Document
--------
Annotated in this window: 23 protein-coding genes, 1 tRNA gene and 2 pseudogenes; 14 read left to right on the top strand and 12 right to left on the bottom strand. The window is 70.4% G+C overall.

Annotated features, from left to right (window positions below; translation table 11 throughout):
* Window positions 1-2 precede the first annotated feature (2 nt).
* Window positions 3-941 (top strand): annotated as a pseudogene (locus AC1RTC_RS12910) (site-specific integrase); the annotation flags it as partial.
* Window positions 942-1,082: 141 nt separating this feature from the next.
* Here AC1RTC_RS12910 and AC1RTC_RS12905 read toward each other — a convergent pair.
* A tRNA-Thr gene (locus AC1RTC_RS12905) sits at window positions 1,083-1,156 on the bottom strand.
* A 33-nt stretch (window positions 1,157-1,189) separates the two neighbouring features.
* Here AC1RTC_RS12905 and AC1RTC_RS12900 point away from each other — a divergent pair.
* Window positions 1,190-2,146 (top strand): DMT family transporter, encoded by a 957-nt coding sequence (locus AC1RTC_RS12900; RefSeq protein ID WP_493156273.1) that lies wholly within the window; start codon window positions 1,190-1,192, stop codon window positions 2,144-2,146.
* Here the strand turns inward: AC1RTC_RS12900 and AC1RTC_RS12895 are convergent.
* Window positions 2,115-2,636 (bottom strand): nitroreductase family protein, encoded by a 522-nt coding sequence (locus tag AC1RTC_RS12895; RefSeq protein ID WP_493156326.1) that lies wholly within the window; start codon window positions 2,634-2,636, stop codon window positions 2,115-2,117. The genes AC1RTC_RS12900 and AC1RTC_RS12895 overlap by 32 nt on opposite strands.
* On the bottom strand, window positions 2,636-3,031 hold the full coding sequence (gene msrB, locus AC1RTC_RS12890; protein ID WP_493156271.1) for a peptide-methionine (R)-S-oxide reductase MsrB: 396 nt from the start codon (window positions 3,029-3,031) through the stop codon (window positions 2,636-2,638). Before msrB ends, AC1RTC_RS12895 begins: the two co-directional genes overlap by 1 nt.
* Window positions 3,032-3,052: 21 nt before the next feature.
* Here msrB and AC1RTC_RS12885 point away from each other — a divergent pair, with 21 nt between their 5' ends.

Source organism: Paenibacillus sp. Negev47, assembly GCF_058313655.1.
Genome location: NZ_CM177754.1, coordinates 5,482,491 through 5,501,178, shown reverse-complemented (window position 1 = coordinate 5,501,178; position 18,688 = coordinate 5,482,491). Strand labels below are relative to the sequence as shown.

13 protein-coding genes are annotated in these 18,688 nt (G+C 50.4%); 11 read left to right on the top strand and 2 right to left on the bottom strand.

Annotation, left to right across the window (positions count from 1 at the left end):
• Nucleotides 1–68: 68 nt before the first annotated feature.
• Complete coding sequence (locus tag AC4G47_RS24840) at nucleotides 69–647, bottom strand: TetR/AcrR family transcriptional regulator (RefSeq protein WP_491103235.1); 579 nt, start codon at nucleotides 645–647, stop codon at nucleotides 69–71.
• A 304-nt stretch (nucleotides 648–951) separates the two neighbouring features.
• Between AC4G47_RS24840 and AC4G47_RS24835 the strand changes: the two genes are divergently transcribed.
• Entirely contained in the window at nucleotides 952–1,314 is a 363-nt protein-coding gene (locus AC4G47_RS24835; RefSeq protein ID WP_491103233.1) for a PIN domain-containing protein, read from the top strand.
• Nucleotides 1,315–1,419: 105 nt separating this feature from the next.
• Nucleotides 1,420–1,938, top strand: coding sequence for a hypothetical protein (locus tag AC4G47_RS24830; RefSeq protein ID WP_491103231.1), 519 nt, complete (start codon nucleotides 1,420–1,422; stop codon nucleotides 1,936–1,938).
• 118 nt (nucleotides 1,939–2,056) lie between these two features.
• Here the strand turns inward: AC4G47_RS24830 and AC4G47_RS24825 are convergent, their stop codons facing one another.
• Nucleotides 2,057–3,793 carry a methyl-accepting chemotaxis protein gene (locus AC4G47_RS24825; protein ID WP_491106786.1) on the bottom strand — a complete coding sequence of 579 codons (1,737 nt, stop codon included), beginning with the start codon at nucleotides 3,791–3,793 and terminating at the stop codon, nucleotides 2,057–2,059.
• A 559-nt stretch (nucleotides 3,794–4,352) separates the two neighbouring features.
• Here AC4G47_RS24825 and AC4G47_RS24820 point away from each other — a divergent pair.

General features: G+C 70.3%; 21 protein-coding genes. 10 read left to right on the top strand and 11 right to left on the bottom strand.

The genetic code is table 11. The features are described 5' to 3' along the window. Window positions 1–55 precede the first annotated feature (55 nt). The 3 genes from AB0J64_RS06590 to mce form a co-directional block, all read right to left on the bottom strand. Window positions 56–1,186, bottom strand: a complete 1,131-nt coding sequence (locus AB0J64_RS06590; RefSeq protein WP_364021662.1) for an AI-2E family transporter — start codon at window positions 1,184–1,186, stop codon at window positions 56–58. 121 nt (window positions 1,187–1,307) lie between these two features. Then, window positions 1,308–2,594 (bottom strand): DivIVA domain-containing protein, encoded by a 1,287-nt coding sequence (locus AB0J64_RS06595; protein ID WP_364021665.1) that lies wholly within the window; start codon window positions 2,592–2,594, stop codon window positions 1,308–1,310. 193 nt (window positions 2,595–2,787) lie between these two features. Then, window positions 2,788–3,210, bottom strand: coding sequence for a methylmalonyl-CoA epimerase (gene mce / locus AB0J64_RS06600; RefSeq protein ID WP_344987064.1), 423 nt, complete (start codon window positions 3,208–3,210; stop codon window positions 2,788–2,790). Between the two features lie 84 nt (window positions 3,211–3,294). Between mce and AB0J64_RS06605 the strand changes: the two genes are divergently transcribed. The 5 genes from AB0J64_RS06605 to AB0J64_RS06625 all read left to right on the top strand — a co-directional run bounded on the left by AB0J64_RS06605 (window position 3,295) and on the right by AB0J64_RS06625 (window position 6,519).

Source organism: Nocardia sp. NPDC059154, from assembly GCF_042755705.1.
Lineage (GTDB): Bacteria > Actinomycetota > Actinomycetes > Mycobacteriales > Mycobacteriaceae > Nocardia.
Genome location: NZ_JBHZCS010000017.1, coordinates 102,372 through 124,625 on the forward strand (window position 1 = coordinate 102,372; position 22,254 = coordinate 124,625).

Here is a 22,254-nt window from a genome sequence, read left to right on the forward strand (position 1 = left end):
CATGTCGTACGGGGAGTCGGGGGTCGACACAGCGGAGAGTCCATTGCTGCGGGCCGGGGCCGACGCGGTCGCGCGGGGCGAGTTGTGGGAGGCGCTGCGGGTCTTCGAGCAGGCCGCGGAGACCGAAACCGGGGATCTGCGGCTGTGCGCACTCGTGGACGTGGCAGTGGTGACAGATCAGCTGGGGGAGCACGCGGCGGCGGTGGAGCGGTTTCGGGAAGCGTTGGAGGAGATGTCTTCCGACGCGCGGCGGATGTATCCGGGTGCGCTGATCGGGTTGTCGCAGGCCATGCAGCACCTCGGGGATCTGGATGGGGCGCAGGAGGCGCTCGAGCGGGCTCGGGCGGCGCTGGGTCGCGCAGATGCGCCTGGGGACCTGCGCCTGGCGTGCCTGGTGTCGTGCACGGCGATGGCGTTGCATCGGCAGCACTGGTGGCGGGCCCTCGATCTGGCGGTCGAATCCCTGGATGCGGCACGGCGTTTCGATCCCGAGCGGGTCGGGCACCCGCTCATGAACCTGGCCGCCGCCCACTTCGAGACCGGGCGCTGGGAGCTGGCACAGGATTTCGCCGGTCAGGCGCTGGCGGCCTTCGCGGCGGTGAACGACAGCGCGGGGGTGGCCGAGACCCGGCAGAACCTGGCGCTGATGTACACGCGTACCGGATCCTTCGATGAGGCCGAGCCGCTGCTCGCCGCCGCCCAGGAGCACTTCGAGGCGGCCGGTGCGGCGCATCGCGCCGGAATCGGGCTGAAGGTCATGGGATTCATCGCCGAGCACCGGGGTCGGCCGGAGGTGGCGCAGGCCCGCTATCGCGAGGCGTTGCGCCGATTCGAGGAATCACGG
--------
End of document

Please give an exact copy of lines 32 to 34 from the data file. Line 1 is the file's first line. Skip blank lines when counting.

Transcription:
General features: G+C 70.3%; 21 protein-coding genes. 10 read left to right on the top strand and 11 right to left on the bottom strand.

The genetic code is table 11. The features are described 5' to 3' along the window. Window positions 1–55 precede the first annotated feature (55 nt). The 3 genes from AB0J64_RS06590 to mce form a co-directional block, all read right to left on the bottom strand. Window positions 56–1,186, bottom strand: a complete 1,131-nt coding sequence (locus AB0J64_RS06590; RefSeq protein WP_364021662.1) for an AI-2E family transporter — start codon at window positions 1,184–1,186, stop codon at window positions 56–58. 121 nt (window positions 1,187–1,307) lie between these two features. Then, window positions 1,308–2,594 (bottom strand): DivIVA domain-containing protein, encoded by a 1,287-nt coding sequence (locus AB0J64_RS06595; protein ID WP_364021665.1) that lies wholly within the window; start codon window positions 2,592–2,594, stop codon window positions 1,308–1,310. 193 nt (window positions 2,595–2,787) lie between these two features. Then, window positions 2,788–3,210, bottom strand: coding sequence for a methylmalonyl-CoA epimerase (gene mce / locus AB0J64_RS06600; RefSeq protein ID WP_344987064.1), 423 nt, complete (start codon window positions 3,208–3,210; stop codon window positions 2,788–2,790). Between the two features lie 84 nt (window positions 3,211–3,294). Between mce and AB0J64_RS06605 the strand changes: the two genes are divergently transcribed. The 5 genes from AB0J64_RS06605 to AB0J64_RS06625 all read left to right on the top strand — a co-directional run bounded on the left by AB0J64_RS06605 (window position 3,295) and on the right by AB0J64_RS06625 (window position 6,519).

Source organism: Nocardia sp. NPDC059154, from assembly GCF_042755705.1.